Encrypting is great, but how do you know what to encrypt? That's where the third control, data discovery and cataloging, comes in. This is the process of going through the environment and finding out exactly where the data that is governed by breach disclosure laws is located and storing that information for future reference (such as, for example, during the incident response or investigation process). Not knowing whether data in a particular location is regulated or not -- and not knowing what controls you have or have not applied to it -- means that in a breach situation you'll have to err on the side of caution and disclose if you are unsure. Mapping it out now ahead of time nips that in the bud.

The last two controls - accurate logging and a defined responsibilities list of who is doing what in the investigation and response process -- are key to making sure that (should you suffer a breach), that you are able to react quickly and gather the appropriate data that you need to support your investigation. The record-keeping ensures that you can accurately investigate, track what happened, and put together a cohesive story once you do; the process controls make sure that someone is accountable for representing that story accurately and in a timely fashion. Keep in mind that some of the breach disclosure laws have a built-in timetable (HITECH, California state laws), so being able to gather accurate data about the event quickly -- and making sure there is a clearly defined communication channel for how that investigation is done -- is critical.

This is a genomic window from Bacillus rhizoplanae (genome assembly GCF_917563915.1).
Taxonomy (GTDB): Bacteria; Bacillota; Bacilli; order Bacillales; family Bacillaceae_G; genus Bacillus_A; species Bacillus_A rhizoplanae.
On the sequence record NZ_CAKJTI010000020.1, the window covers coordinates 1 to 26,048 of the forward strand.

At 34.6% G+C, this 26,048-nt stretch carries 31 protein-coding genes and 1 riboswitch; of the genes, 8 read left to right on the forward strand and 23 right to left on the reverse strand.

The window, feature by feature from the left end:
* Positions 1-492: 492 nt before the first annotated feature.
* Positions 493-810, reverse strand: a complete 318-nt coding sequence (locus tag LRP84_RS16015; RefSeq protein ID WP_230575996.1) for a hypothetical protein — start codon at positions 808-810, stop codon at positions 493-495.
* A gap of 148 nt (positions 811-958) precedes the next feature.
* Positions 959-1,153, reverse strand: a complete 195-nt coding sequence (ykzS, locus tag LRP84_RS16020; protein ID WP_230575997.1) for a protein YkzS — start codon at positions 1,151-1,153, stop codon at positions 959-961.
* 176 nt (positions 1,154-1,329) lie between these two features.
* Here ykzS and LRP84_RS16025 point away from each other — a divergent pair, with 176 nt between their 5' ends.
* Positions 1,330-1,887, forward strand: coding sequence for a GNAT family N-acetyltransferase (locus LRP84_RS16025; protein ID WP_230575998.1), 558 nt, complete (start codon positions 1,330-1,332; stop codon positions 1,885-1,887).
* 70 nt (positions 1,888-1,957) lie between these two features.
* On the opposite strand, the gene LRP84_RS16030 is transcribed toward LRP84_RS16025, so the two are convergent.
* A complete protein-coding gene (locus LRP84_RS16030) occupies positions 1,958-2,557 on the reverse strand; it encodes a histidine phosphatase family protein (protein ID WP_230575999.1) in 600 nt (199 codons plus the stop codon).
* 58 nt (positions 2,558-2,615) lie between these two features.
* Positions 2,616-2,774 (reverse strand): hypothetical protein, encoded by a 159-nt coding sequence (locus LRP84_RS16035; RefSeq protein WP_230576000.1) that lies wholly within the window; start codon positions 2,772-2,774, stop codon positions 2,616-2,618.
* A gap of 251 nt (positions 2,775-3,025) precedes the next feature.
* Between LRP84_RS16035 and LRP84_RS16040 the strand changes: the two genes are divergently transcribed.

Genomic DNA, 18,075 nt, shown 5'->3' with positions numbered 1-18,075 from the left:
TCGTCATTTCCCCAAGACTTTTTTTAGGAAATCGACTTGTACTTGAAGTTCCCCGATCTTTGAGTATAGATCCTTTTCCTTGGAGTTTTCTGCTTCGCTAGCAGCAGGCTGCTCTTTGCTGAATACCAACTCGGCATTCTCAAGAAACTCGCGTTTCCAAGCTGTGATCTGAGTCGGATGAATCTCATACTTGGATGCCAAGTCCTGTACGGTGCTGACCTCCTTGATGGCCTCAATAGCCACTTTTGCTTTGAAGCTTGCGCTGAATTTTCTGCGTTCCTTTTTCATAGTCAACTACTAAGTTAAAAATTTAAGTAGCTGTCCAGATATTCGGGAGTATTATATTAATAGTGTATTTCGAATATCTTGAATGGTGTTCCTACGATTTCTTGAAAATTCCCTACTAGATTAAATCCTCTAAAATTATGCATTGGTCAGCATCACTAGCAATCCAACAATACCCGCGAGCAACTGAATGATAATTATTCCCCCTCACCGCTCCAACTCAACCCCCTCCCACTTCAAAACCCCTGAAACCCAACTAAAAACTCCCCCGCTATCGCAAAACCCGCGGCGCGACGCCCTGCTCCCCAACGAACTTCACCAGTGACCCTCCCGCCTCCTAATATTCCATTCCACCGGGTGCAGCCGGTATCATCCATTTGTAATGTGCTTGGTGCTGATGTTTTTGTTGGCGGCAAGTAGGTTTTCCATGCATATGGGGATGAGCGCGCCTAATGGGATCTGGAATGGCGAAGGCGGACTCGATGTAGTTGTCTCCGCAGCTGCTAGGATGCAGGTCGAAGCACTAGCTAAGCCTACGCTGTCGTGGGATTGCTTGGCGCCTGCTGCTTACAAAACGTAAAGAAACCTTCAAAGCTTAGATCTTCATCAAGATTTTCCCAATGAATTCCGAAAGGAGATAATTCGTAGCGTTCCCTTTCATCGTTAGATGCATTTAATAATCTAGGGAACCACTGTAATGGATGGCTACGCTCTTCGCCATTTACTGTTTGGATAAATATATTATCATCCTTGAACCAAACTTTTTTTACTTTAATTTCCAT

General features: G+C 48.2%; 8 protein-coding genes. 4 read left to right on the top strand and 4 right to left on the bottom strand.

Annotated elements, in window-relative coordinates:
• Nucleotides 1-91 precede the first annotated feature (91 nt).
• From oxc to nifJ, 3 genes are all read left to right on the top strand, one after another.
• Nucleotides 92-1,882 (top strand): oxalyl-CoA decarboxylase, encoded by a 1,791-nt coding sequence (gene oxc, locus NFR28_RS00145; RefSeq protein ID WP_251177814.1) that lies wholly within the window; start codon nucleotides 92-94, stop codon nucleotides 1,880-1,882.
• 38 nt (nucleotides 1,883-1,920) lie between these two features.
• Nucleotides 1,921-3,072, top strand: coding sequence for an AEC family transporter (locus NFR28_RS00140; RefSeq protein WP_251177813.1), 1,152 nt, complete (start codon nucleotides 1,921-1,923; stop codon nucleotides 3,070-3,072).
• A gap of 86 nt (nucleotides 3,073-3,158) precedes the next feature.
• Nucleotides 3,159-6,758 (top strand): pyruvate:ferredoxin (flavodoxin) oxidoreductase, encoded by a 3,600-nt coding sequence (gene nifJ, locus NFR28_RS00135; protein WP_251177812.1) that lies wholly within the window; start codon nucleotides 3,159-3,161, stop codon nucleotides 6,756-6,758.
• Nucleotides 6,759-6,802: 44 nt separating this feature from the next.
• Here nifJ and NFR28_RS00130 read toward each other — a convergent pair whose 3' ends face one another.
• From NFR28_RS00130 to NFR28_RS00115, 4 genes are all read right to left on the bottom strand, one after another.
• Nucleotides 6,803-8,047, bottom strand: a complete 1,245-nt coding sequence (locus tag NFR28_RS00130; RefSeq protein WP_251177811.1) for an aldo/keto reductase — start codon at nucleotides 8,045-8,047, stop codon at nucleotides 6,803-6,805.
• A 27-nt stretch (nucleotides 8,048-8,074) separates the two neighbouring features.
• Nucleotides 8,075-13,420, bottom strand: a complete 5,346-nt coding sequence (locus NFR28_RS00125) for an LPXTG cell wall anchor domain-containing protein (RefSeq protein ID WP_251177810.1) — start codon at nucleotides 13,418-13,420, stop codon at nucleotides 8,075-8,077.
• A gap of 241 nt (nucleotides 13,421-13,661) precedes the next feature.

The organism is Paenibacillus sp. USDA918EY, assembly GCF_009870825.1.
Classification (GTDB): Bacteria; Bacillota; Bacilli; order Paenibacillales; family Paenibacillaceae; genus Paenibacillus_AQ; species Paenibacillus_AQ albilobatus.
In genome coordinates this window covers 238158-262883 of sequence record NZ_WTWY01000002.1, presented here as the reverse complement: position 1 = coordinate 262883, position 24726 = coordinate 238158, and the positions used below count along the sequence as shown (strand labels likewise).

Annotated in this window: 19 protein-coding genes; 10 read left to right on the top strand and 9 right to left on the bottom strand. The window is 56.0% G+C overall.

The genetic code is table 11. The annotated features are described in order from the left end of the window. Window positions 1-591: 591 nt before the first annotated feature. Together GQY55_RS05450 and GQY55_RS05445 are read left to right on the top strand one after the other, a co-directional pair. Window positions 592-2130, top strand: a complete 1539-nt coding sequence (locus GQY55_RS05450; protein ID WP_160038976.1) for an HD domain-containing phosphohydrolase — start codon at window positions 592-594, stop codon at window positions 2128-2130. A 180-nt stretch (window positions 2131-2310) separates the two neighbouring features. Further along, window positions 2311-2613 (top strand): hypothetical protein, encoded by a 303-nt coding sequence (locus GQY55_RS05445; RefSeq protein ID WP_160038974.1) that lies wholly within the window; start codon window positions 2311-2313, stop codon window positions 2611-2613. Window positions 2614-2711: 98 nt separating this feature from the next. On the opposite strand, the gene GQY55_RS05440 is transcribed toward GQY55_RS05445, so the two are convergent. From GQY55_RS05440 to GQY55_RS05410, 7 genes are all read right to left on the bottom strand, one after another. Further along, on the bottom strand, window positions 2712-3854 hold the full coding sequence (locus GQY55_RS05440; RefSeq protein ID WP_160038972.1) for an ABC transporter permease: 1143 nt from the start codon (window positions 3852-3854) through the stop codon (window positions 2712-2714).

Preventing a breach in the first place is obviously the ideal, but completely reducing risk to zero isn't possible, at least not within the kind of budgets most organizations have available for IT. For security professionals looking to take some of the worry about breaches off their plate, minimizing the impact instead of putting all their eggs in the prevention basket can be a useful way to get ahead of the curve.


Ed Moyle is a senior security strategist with Savvis, providing strategy, consulting and solutions to clients worldwide, as well as a founding partner of Security Curve. His extensive background in computer security includes experience in forensics, application penetration testing, information security audit and secure solutions development.